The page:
Social media users in the United States have been posting images of a strange ring that has been visible around the moon. But what is causing this spectacular “moon halo”?
According to the National Weather Service, the phenomenon is the result of moonlight being manipulated by ice crystals in a particular way, producing an optical illusion that looks like a halo.
The tiny, hexagon-shaped ice crystals responsible for the illusion are found at an altitude of around 20,000 feet or higher within thin, wispy cirrus clouds.
Rays of light emitted by the sun are reflected off the moon and enter the Earth’s atmosphere. As the rays pass through the cirrus clouds, they are bent by millions of tiny ice crystals 22 degrees away from their original direction, according to WMC Action News 5 meteorologist Sagay Galindo.
The refraction and reflection of the moonlight off the ice crystals creates a halo with an apparent radius of approximately 22 degrees around the moon.
The halos can appear in any season—occurring several times a year—with the frequency of the optical illusion determined by the amount of cirrus cloud coverage in a given area.
The ice crystals have to positioned and oriented in just the right way in relation to your eyes for the illusion to be visible, EarthSky reported. This means that whenever the illusion is visible, each individual will see it slightly differently.
While these moon halos tend to be white in color, they can also appear like faint rainbows, with red light on the inside and blue light on the outside.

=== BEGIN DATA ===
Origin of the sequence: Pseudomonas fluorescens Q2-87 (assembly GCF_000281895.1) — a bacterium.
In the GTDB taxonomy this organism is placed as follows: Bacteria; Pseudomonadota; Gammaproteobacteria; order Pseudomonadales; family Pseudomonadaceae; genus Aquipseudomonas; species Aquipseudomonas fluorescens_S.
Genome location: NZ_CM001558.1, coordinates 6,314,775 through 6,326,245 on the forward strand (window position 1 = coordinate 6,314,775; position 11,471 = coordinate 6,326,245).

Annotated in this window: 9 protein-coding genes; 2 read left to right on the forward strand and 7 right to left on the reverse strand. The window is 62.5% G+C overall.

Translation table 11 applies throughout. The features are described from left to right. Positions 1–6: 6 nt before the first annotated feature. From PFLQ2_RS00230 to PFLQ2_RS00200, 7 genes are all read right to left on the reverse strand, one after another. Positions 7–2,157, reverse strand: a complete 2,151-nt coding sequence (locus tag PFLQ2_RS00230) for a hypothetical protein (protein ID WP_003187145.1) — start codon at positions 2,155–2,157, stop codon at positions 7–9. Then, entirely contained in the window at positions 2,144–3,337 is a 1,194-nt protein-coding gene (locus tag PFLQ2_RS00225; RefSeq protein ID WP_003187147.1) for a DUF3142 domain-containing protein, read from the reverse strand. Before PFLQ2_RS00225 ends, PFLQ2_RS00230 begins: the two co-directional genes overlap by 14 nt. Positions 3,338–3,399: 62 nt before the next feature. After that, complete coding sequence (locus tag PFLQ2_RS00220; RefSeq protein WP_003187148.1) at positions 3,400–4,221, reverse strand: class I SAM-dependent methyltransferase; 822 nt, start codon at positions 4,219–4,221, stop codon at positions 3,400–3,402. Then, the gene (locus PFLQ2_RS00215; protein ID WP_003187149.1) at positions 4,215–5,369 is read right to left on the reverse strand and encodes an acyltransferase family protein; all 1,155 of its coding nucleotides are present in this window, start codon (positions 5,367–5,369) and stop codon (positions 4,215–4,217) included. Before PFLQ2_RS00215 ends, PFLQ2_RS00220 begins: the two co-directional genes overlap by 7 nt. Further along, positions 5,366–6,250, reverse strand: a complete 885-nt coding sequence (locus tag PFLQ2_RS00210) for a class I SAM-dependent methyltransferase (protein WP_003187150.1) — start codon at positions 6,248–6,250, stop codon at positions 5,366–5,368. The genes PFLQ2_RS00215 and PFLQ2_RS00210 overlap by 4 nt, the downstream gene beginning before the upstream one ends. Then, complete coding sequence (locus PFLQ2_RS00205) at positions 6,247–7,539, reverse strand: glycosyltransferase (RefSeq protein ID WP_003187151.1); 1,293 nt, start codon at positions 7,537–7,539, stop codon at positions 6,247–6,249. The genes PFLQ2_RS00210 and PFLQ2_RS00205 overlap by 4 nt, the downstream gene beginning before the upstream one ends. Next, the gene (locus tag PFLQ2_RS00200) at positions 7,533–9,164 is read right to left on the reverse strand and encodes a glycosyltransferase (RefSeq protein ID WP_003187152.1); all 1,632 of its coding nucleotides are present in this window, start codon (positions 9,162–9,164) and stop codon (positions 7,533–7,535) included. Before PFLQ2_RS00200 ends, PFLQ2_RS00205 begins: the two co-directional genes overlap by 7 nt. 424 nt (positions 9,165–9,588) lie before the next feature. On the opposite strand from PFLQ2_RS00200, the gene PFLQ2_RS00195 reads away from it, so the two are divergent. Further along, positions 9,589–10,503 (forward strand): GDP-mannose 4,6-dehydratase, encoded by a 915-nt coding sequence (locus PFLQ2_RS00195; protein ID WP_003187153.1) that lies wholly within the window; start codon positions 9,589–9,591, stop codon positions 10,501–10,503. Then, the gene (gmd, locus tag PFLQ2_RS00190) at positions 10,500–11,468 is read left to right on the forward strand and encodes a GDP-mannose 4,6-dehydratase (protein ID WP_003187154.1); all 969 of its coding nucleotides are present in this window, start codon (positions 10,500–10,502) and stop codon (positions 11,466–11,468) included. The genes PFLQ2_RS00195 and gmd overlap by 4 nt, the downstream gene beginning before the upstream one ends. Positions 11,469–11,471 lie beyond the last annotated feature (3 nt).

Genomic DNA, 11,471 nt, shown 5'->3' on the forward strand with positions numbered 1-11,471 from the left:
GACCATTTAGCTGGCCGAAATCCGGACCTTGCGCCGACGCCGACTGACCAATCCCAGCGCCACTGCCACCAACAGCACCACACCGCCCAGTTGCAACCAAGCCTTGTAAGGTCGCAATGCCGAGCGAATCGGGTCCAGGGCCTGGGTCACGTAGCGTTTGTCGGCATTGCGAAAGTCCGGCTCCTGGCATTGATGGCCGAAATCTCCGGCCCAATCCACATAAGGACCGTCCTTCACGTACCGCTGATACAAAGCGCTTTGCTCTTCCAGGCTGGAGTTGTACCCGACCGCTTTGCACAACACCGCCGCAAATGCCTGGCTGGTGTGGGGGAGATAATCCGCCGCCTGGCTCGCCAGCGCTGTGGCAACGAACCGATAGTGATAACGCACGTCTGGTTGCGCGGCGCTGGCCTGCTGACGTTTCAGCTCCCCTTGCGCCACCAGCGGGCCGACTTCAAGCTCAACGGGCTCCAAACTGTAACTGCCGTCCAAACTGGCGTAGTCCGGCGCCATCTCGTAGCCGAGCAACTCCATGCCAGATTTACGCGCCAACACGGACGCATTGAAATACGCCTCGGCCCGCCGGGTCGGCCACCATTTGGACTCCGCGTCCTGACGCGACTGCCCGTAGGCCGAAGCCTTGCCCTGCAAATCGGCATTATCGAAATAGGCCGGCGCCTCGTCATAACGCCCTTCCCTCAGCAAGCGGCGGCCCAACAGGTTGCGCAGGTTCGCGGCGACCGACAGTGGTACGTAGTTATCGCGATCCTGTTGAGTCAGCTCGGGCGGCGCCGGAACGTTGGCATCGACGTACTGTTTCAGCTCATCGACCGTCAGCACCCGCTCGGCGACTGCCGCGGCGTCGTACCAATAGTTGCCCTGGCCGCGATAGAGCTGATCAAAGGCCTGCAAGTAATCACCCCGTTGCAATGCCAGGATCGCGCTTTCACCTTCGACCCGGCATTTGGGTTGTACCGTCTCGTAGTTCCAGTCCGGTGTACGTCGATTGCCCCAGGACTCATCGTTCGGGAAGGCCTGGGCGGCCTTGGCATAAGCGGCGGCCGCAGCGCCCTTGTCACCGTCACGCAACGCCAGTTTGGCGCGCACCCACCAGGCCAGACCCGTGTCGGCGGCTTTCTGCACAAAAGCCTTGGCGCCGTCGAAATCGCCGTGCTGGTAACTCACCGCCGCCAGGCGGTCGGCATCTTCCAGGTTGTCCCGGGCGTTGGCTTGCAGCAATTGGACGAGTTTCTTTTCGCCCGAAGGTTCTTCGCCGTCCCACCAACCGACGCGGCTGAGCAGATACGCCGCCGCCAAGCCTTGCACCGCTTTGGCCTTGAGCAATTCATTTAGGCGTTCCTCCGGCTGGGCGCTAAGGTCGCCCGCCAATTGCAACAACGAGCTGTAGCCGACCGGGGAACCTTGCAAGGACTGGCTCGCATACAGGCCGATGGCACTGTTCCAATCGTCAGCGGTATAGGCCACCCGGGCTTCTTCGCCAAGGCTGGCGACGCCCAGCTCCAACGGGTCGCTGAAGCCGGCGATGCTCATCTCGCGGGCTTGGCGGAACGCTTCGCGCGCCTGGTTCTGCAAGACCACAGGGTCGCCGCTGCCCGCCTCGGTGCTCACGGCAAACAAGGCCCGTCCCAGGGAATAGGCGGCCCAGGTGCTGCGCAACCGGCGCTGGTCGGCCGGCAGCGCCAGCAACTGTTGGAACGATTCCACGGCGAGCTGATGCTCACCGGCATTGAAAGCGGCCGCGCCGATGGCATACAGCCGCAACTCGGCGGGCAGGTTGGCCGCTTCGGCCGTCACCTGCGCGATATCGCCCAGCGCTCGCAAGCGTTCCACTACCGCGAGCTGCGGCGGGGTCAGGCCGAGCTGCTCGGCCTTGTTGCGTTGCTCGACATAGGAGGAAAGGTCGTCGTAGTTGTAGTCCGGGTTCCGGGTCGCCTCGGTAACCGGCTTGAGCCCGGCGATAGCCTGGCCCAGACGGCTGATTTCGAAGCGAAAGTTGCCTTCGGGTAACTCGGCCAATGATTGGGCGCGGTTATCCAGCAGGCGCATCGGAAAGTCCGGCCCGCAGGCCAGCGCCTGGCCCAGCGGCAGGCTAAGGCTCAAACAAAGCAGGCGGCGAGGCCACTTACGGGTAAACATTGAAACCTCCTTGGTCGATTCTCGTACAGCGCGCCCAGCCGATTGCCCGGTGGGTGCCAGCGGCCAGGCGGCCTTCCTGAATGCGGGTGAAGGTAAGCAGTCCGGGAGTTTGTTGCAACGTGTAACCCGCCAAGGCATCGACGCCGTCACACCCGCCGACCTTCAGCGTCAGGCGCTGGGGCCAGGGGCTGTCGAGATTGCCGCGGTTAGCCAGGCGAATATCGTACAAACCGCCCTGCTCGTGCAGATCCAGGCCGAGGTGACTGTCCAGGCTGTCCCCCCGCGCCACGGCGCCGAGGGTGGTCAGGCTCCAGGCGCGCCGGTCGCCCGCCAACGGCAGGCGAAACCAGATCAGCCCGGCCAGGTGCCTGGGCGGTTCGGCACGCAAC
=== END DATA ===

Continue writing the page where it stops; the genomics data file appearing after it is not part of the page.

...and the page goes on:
Halos like these are also sometimes visible around the sun. They are the result of the exact same process.
Social media users in California and other locations around the country reported seeing the moon halo on the night of November 29-30.
“This halo around the moon is insane,” said one Twitter user Amber Hinojosa.
“In Los Angeles there’s a mysterious giant ring around the full moon tonight! Very strange and beautiful!” actor Harland Williams tweeted.
The lunar halo is visible on the same night as a full moon. Technically, the moon is considered to be fully illuminated at 4:29 a.m. ET on November 30. But to most people it will appear full for around a day either side of this moment.
A partial penumbral eclipse is also currently visible in North America. These events occur when the moon passes through the diffuse part of the Earth’s shadow, known as the penumbra.